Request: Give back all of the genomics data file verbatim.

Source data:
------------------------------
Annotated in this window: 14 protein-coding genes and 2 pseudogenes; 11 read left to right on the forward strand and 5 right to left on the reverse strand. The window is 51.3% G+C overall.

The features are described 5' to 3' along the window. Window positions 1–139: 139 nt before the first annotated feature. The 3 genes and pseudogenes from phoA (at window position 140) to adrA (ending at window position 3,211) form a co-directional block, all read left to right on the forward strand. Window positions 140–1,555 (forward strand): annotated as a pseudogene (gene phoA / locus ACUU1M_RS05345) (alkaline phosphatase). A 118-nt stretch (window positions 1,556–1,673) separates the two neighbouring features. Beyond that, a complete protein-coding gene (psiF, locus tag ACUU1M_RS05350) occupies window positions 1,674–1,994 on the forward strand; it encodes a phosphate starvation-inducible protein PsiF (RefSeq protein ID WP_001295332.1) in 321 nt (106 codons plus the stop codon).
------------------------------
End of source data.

Annotated in this window: 14 protein-coding genes and 2 pseudogenes; 11 read left to right on the forward strand and 5 right to left on the reverse strand. The window is 51.3% G+C overall.

The features are described 5' to 3' along the window. Window positions 1–139: 139 nt before the first annotated feature. The 3 genes and pseudogenes from phoA (at window position 140) to adrA (ending at window position 3,211) form a co-directional block, all read left to right on the forward strand. Window positions 140–1,555 (forward strand): annotated as a pseudogene (gene phoA / locus ACUU1M_RS05345) (alkaline phosphatase). A 118-nt stretch (window positions 1,556–1,673) separates the two neighbouring features. Beyond that, a complete protein-coding gene (psiF, locus tag ACUU1M_RS05350) occupies window positions 1,674–1,994 on the forward strand; it encodes a phosphate starvation-inducible protein PsiF (RefSeq protein ID WP_001295332.1) in 321 nt (106 codons plus the stop codon).